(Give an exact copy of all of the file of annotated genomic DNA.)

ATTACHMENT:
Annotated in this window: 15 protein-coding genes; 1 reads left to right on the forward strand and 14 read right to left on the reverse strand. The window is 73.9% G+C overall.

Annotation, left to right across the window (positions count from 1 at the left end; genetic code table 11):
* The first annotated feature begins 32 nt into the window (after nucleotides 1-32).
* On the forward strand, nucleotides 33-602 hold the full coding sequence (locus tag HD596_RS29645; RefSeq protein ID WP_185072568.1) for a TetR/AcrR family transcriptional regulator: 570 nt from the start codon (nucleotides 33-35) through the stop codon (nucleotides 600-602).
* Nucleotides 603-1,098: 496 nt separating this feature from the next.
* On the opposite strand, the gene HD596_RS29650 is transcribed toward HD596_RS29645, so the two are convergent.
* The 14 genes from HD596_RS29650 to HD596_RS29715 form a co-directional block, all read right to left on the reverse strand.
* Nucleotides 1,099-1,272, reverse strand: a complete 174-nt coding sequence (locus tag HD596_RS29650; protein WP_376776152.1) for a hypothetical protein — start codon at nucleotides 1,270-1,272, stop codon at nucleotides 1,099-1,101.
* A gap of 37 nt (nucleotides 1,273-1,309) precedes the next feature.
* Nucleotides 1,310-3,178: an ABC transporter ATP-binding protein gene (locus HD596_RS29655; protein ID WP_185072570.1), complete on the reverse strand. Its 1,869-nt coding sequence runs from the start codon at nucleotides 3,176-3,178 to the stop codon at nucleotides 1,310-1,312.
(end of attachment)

Annotated in this window: 15 protein-coding genes; 1 reads left to right on the forward strand and 14 read right to left on the reverse strand. The window is 73.9% G+C overall.

Annotation, left to right across the window (positions count from 1 at the left end; genetic code table 11):
* The first annotated feature begins 32 nt into the window (after nucleotides 1-32).
* On the forward strand, nucleotides 33-602 hold the full coding sequence (locus tag HD596_RS29645; RefSeq protein ID WP_185072568.1) for a TetR/AcrR family transcriptional regulator: 570 nt from the start codon (nucleotides 33-35) through the stop codon (nucleotides 600-602).
* Nucleotides 603-1,098: 496 nt separating this feature from the next.
* On the opposite strand, the gene HD596_RS29650 is transcribed toward HD596_RS29645, so the two are convergent.
* The 14 genes from HD596_RS29650 to HD596_RS29715 form a co-directional block, all read right to left on the reverse strand.
* Nucleotides 1,099-1,272, reverse strand: a complete 174-nt coding sequence (locus tag HD596_RS29650; protein WP_376776152.1) for a hypothetical protein — start codon at nucleotides 1,270-1,272, stop codon at nucleotides 1,099-1,101.
* A gap of 37 nt (nucleotides 1,273-1,309) precedes the next feature.
* Nucleotides 1,310-3,178: an ABC transporter ATP-binding protein gene (locus HD596_RS29655; protein ID WP_185072570.1), complete on the reverse strand. Its 1,869-nt coding sequence runs from the start codon at nucleotides 3,176-3,178 to the stop codon at nucleotides 1,310-1,312.